Ich Bin: Andrew Mueller, writer and musician

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The acclaimed wordsmith on the problem with the Red Lion, where he eats dim sum – and why Leytonstone “will do”

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Andrew Mueller: '' Photo: Andy Vella/Foruli Ltd.
Andrew Mueller: ‘The consolation of things going wrong is that you know they’re going to make the best stories later.’ Photo: Andy Vella/Foruli Ltd.
Andrew Mueller is a journalist and author. He was born in Wagga Wagga, Australia, in 1968, has lived in London since 1990, and Leytonstone since 2010. He is a Contributing Editor for Monocle, broadcasts regularly on its radio arm, Monocle 24, and also contributes to The Guardian, Uncut and New Humanist, among others. He has reported from more than 80 countries, and is the author of three books, most recently a memoir of rock journalism entitled It’s Too Late To Die Young Now (Foruli). His country band, The Blazing Zoos, plan to release their second album later this year.

When were you happiest?
I’m generally pretty happy. I have no good reason not to be. If pinned to a particular highlight, though, I’m going to nominate Saturday, October 1st, 2011, at the Melbourne Cricket Ground, with about five minutes to play in the last quarter. I’ve followed an Australian Rules football team called Geelong – possibly too keenly – since I was a kid. I never thought I’d live to see them win a Grand Final, but that happened in 2007, which I watched at a ghastly Australian theme bar in Islington, and again in 2009, for which I was in a hotel room in Macon. In 2011, I was at the game.

Where would you like to live?
In the imaginable event that none of my books ever sells sufficiently to enable the purchase of an Irish castle with a moat and a drawbridge, or my band never shifts enough records to underwrite the Nashville mansion with the guitar-shaped swimming pool, Leytonstone will do.

What is your favourite sound or smell?
Sound: twanging Telecasters, whining pedal steels, three chords, the truth, etc. Which is to say country music, which is actually kind of the reason I live here – my introduction to Leytonstone was the first time my band The Blazing Zoos played at What’s Cookin’ at the Ex-Servicemen’s Club. Smell: Australian flora, hence the encouragement of eucalypt, wattle and bottlebrush in my E11 garden.

'' Photo: Antic
Red Lion: ‘Arguably the best pub in London if its stereo broke.’ Photo: Antic
What is your greatest life achievement?
Not once since I was 18 years old have I ever done anything which felt to me like working for a living.

What is the most important lesson life has taught you?
In all realms except actual gambling, bet with form.

What makes you unhappy?
Same thing as everyone else. Not getting what I want.

What simple thing would improve your quality of life?
Acknowledgement by the universe and all its inhabitants that things would go so much more smoothly if absolutely everything was calibrated according to my own preferences and convenience.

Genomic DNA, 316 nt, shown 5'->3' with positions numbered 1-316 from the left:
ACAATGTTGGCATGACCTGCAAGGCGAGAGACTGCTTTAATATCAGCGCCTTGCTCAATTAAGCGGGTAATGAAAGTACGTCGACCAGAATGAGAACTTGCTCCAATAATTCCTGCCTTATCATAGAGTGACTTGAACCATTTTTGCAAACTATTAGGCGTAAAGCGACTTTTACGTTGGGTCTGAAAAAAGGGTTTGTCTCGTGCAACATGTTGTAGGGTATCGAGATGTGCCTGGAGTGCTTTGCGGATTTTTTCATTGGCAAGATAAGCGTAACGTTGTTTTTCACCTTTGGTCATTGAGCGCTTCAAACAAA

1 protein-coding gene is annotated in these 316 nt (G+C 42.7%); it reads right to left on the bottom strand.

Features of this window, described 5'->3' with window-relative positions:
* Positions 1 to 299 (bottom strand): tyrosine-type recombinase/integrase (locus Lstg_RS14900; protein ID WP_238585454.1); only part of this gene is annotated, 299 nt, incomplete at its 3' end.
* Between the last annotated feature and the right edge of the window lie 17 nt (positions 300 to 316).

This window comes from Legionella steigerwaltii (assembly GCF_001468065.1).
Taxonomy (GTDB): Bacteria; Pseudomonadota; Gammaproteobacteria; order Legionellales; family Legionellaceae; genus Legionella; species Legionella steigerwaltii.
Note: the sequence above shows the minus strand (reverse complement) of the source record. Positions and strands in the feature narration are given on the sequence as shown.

What is your guilty pleasure?
It really would take the English to come up with the idea of a pleasure being guilty.

Where do you hang out?
Home, or at the homes of friends. Measured against comparable great cities (New York, Paris, Amsterdam, etc) it is absurdly difficult to find a bar or cafe or whatever in London not blighted by television screens and/or compulsory music. Leytonstone’s own beautiful Red Lion would be very arguably the best pub in London if its stereo broke.

Who or what do you hate and why?
We could be here a while with that one, but the short answer: stupidity. The longer version of the short answer: absolutely not stupidity as in lack of education or opportunity, because that’s down to luck and is fixable, but the determined, wilful ignorance of people who’ve embraced it as a lifestyle choice.

Blazing Zoos: '
Blazing Zoos: ‘imminent’ second album. Photo: BZ
What’s been your best experience? Worst?
The first part of that is impossible to answer, and the second is also pretty difficult – as any journalist knows, the consolation of things going wrong is that you know they’re going to make the best stories later. But a highlight of my time in Leytonstone was definitely working with Luke Haines and Cathal Coughlan on our 2012 album The North Sea Scrolls, much of which was rehearsed/composed/discussed in my sunroom.

What do you most dislike about your appearance?
That seems like a weird thing to spend time worrying about.

What’s the worst thing anyone’s said to you?
This is going to be the same for everyone, isn’t it? Various permutations of you’re fired/dumped/under arrest.

What has your career taught you?
Loads. It’s one of the reasons I wanted to be a journalist. As a general rule, though, it has taught me that most people, in most places, are basically okay, and would rather help you out than not. We tend to forget this, largely – ironically – because of the work of journalists, who get drawn to the mendacious and malevolent not just because they’re good stories, but because they are (like, by definition, almost everything that makes the news) unusual.

What is your favourite dish and why?
In general, steak and red wine. In Leytonstone, the dim sum at Panda, which is outrageously good.

What are you working on right now?
A proposal for what I hope will become my next book. The mixes of the imminent second album by The Blazing Zoos. Various other ideas which may or may not come to anything, as always.

This is box title
It’s Too Late To Die Young Now is available to buy online here. The Blazing Zoos play The Plough & Harrow, 419 High Road E11 4JU, on April 24th.

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